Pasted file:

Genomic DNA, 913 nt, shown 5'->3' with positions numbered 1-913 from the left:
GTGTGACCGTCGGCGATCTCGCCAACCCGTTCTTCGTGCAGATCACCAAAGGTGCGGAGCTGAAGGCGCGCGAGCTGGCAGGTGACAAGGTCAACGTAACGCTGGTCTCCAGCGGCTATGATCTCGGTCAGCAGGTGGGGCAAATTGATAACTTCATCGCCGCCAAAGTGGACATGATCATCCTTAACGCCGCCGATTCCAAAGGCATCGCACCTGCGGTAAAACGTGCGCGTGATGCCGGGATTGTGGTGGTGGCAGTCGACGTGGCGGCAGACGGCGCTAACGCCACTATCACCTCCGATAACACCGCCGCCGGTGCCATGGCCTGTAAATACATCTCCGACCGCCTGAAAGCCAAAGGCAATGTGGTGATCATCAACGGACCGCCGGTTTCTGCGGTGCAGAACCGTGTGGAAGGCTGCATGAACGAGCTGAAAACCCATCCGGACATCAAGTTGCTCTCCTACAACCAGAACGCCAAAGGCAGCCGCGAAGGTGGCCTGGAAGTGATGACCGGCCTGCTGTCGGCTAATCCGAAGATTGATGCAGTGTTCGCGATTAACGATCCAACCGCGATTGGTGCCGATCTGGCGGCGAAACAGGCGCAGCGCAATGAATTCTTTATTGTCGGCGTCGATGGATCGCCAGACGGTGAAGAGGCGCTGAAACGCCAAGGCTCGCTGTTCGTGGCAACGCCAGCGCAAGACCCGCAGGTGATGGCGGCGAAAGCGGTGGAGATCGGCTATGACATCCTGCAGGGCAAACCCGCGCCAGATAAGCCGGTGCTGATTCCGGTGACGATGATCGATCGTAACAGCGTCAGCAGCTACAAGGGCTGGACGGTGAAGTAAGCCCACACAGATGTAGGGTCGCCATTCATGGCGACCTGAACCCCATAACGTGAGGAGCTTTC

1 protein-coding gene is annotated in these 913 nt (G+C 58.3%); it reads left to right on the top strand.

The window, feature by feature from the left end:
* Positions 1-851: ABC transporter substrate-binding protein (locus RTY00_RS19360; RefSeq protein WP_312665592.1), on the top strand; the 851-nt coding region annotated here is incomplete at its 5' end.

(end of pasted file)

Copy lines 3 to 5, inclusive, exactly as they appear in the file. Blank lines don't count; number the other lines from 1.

1 protein-coding gene is annotated in these 913 nt (G+C 58.3%); it reads left to right on the top strand.

The window, feature by feature from the left end:
* Positions 1-851: ABC transporter substrate-binding protein (locus RTY00_RS19360; RefSeq protein WP_312665592.1), on the top strand; the 851-nt coding region annotated here is incomplete at its 5' end.